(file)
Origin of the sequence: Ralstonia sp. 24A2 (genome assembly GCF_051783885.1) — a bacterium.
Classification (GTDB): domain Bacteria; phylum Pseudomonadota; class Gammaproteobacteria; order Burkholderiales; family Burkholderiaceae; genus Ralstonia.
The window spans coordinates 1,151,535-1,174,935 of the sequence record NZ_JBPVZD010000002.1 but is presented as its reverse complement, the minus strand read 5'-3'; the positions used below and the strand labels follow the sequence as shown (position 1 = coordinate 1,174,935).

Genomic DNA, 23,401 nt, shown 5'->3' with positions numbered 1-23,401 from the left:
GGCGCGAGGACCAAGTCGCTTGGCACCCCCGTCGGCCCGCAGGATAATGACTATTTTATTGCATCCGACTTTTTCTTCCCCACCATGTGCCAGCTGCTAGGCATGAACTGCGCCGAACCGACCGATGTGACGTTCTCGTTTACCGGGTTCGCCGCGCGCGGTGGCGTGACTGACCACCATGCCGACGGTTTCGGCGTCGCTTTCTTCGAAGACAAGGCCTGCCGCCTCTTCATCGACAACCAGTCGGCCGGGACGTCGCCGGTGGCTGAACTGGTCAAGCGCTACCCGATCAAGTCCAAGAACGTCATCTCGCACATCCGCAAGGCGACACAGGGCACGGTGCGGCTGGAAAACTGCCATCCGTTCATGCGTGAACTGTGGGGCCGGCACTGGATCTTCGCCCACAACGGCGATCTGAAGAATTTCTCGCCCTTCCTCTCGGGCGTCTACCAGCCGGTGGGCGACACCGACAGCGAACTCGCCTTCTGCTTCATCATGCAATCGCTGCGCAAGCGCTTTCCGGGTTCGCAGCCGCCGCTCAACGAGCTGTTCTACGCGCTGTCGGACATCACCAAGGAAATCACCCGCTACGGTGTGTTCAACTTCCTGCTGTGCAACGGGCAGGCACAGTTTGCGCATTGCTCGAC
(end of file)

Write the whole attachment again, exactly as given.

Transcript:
Origin of the sequence: Ralstonia sp. 24A2 (genome assembly GCF_051783885.1) — a bacterium.
Classification (GTDB): domain Bacteria; phylum Pseudomonadota; class Gammaproteobacteria; order Burkholderiales; family Burkholderiaceae; genus Ralstonia.
The window spans coordinates 1,151,535-1,174,935 of the sequence record NZ_JBPVZD010000002.1 but is presented as its reverse complement, the minus strand read 5'-3'; the positions used below and the strand labels follow the sequence as shown (position 1 = coordinate 1,174,935).

Genomic DNA, 23,401 nt, shown 5'->3' with positions numbered 1-23,401 from the left:
GGCGCGAGGACCAAGTCGCTTGGCACCCCCGTCGGCCCGCAGGATAATGACTATTTTATTGCATCCGACTTTTTCTTCCCCACCATGTGCCAGCTGCTAGGCATGAACTGCGCCGAACCGACCGATGTGACGTTCTCGTTTACCGGGTTCGCCGCGCGCGGTGGCGTGACTGACCACCATGCCGACGGTTTCGGCGTCGCTTTCTTCGAAGACAAGGCCTGCCGCCTCTTCATCGACAACCAGTCGGCCGGGACGTCGCCGGTGGCTGAACTGGTCAAGCGCTACCCGATCAAGTCCAAGAACGTCATCTCGCACATCCGCAAGGCGACACAGGGCACGGTGCGGCTGGAAAACTGCCATCCGTTCATGCGTGAACTGTGGGGCCGGCACTGGATCTTCGCCCACAACGGCGATCTGAAGAATTTCTCGCCCTTCCTCTCGGGCGTCTACCAGCCGGTGGGCGACACCGACAGCGAACTCGCCTTCTGCTTCATCATGCAATCGCTGCGCAAGCGCTTTCCGGGTTCGCAGCCGCCGCTCAACGAGCTGTTCTACGCGCTGTCGGACATCACCAAGGAAATCACCCGCTACGGTGTGTTCAACTTCCTGCTGTGCAACGGGCAGGCACAGTTTGCGCATTGCTCGAC